Since 2019, the City of Ithaca has seen fluctuations in the number of businesses opening and closing.
According to NBC, businesses in college towns across the country shut down in 2020 as students were sent home from their institutions, causing businesses to lose their customer base and their employees.
Businesses in college towns can be reliant on students’ presence to support the economy, as students eat at restaurants and buy supplies and clothes from stores in the area. When students were sent home in March 2020 because of the COVID-19 pandemic, businesses experienced a decline that they were unprepared for.
Gary Ferguson, executive director of the Downtown Ithaca Alliance, said businesses move in and out of The Commons all the time.
“Normally there’s a churn of businesses every year,” Ferguson said. “That’s something we expect, and it’s part of the normal life of doing business, especially with a lot of independent businesses.”
Ferguson said one reason for vacancies downtown is a new building, Herald’s Square, that was developed during the COVID-19 pandemic and has been slow to rent out spaces. But he said that it is still a positive sign that there are new buildings and businesses.
“Even during the pandemic, there have been more new business,” Ferguson said. “There’s been a constant stream of people wanting to make investments in the community.”
Viva Taqueria will relocate across the street from its current location to where the now-closed Pasta Vitto was for five years. La Bodega opened in 2020 but closed in July 2022. In the same year, Trader K’s closed after 26 years on The Commons, and Waffle Frolic also closed after 10 years.
Currently, Lev Kitchen is temporarily closed because of a second electrical fire — the first was in mid-December 2022 — and Mahogany Grill is temporarily closed to renew the space.
Kristin O’Scammon, owner of the Alley Cat Cafe, said the cafe has faced struggles since opening in 2018 but has managed to stay open through the COVID-19 pandemic because of its regular customers.
“We had one gentleman who would come in and get his $2 cup of coffee and leave a $20 tip for his barista,” O’Scammon said. “Having our visitors stand by the door be affirming of what we were doing was really [significant].”
O’Scammon said one step that she has taken to help keep customers engaged with the cafe is moving to a new location. While the cafe just moved to its new location on North Cayuga Street in early February, O’Scammon said she has already noticed a difference.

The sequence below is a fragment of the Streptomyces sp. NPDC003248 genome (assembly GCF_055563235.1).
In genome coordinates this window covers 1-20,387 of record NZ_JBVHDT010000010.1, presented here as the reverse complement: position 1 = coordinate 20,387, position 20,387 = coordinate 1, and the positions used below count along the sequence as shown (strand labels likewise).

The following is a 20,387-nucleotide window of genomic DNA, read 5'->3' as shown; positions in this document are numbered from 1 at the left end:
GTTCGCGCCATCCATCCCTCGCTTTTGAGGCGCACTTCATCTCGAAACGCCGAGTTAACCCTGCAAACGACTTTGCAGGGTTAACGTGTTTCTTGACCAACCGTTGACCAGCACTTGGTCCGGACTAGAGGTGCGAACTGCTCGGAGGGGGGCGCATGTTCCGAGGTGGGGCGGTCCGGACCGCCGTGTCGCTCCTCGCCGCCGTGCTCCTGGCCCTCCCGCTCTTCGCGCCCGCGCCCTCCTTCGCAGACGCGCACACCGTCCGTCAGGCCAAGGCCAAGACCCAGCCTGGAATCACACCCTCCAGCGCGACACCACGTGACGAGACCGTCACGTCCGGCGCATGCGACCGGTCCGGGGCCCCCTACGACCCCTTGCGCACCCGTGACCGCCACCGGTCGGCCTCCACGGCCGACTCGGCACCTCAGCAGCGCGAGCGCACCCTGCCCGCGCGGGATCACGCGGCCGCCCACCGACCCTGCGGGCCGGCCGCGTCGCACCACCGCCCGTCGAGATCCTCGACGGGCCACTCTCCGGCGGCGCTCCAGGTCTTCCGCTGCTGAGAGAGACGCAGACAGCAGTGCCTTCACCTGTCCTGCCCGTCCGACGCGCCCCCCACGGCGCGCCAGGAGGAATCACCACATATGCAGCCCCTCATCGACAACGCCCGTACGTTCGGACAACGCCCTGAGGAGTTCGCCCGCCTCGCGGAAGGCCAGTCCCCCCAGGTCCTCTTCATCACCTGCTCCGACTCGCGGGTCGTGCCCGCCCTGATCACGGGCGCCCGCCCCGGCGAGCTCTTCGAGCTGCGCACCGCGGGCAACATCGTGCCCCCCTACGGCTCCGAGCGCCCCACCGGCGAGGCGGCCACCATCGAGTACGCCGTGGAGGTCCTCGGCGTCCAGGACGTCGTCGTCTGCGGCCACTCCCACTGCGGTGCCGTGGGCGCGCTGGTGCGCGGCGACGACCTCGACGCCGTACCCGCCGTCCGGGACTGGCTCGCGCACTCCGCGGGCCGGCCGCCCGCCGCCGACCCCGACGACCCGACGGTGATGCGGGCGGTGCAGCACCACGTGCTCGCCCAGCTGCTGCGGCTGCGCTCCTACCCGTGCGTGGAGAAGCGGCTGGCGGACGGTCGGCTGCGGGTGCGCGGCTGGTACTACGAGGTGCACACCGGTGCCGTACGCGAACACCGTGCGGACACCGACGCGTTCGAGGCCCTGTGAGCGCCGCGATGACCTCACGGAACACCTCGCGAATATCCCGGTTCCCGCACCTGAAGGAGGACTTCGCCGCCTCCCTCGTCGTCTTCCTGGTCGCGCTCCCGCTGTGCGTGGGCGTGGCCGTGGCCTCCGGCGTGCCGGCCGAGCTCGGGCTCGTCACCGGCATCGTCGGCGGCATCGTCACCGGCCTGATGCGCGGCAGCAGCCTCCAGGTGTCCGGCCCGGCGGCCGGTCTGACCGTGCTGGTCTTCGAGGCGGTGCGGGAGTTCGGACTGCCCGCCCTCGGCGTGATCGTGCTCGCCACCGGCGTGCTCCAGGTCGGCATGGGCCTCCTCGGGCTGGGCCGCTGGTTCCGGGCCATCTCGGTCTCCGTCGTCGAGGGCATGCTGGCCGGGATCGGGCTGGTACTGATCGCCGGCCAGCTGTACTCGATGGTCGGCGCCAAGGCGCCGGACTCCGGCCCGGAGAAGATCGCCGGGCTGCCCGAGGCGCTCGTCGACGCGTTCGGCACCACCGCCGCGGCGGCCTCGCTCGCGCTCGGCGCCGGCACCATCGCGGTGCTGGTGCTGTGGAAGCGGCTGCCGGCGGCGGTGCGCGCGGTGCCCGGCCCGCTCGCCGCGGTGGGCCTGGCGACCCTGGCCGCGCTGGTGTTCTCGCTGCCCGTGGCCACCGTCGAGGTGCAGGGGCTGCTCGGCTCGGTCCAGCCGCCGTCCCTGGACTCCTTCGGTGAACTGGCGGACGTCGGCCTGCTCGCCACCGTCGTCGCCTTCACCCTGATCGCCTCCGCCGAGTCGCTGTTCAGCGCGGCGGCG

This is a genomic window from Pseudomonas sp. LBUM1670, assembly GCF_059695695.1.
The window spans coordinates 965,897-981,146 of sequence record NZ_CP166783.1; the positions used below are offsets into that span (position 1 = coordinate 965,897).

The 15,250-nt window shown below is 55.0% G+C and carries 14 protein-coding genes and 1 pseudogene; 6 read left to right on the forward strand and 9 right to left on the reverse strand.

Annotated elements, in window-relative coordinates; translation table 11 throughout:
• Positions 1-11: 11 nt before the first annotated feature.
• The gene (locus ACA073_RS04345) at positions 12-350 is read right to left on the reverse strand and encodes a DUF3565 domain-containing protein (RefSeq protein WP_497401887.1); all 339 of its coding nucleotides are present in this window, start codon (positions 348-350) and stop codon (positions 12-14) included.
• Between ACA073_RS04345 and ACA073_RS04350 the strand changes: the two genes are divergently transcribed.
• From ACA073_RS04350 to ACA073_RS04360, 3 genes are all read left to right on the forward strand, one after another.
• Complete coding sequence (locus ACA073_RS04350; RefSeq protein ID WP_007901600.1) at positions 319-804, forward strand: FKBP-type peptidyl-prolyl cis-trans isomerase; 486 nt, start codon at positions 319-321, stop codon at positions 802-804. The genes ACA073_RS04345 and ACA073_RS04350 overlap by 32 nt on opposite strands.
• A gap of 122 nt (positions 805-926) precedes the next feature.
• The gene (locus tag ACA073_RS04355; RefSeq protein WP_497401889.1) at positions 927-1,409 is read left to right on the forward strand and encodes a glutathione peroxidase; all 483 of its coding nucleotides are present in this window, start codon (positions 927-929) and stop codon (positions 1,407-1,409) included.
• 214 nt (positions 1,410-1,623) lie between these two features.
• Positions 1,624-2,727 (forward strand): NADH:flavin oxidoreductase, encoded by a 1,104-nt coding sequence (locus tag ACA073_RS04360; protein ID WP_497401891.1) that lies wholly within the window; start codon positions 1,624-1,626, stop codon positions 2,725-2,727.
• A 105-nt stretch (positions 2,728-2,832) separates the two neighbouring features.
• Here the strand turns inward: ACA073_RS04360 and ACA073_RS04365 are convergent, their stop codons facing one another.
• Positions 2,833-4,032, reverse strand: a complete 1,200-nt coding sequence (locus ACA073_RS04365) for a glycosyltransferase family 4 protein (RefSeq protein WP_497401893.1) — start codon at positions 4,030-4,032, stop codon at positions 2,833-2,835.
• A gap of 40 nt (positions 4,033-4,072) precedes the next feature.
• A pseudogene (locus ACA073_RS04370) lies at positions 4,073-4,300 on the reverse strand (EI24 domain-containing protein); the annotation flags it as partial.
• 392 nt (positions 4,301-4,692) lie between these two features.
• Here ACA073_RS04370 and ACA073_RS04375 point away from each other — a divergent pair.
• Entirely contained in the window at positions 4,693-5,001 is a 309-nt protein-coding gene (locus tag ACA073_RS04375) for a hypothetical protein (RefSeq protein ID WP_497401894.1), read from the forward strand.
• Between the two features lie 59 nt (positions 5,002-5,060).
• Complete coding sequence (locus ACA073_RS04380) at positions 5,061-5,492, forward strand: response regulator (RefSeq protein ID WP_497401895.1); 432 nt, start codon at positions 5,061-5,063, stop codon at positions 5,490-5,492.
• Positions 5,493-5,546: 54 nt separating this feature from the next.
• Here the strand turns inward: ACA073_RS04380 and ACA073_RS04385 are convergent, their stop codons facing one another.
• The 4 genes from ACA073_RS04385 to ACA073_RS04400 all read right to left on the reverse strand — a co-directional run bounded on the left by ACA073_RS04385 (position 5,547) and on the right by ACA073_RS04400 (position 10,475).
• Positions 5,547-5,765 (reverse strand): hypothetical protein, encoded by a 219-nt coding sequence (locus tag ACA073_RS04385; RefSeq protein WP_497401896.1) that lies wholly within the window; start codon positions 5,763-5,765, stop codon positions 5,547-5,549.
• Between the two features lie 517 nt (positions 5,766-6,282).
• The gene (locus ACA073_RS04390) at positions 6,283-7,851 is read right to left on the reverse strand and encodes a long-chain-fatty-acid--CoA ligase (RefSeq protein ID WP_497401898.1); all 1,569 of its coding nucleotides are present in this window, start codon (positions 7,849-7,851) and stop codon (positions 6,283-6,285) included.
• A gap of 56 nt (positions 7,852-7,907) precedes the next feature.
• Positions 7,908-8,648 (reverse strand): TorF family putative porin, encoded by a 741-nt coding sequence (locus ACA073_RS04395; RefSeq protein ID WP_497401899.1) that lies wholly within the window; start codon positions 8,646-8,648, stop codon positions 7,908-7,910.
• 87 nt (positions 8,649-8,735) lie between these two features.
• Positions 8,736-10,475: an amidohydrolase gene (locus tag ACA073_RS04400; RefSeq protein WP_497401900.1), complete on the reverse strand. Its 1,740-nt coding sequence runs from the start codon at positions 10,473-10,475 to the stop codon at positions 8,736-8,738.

“The space just feels lovely,” O’Scammon said. “We get a lot more foot traffic. … We are cheerfully optimistic that it is going to be a boon for the business.”
Ferguson said in some cases, a chain store opening or closing can have local impacts, especially if the chain location is owned by a local franchisee. He said Paris Baguette, which opened in August 2022 on The Commons, is owned by a local resident, Yeonseok Song, who bought the rights to use the chain’s name at the Ithaca location.
Stores have also been closing outside of Downtown Ithaca, in the greater City of Ithaca. The Ithaca Voice announced Dec. 28, 2022, that the Ithaca location of Moe’s Southwest Grill had closed. That location was owned by an individual franchisee. While the specific reason is unclear, it was the franchisee’s decision to close the location.
On Jan. 12, The Ithaca Voice announced that Bed Bath & Beyond in Ithaca would close. In addition to Moe’s and Bed Bath & Beyond, Ithaca’s last Friendly’s also closed in August 2022.
Alyssa Denger ’22 worked at a Bed Bath & Beyond store in Pennsylvania for three years in high school before moving to Ithaca. She said the location of the Ithaca Bed Bath & Beyond off campus kept her from working there as a student, but the location could be convenient for others.
“It’s hard to find a job that you can get to [on public transportation],” Denger said. “[But] there are a lot of bus stops near Bed Bath & Beyond.”
Denger said she appreciates the accessibility of entry-level jobs like at Bed Bath & Beyond, and recognizes how its closing can impact residents.
“[The closing] sucks because [that] level of jobs are the most accessible for a lot of the student population and the lower income population in Ithaca, which I know is leading to a lot of homelessness and the housing crisis,” Denger said.
Ferguson said chain stores closing in an area can be both good and bad for small businesses.
“Sometimes [chain stores closing] has a positive impact because chain stores would otherwise suck patronage that might otherwise go to local stores,” Ferguson said. “Sometimes it’s the opposite. Sometimes a chain store will be like an anchor for a community.”
Sophomore Kayla French said one of the aspects of Ithaca that she loves is the sustainable and artisan stores, especially on The Commons.
“I feel like there’s a lot of unique options,” French said. “Having some local businesses who are creating their own products [is] super interesting.”
French said she is concerned about all the vacancies on The Commons and what that could mean for her favorite shops that remain open.
“I definitely think that it is really sad to see so many businesses are shutting down and there’s so many [vacancies],” French said. “I really enjoy going in shops and viewing different types of stores.”
Ferguson said the DIA tries to assist with filling the vacant storefronts on The Commons, but it is up to individual businesses to move into the spaces and it is up to building owners to rent out the spaces.
“We’re out on a regular basis trying to recruit and find people who might fill various spaces, sometimes with more success than others,” Ferguson said. “It’s just something we try to do to help.”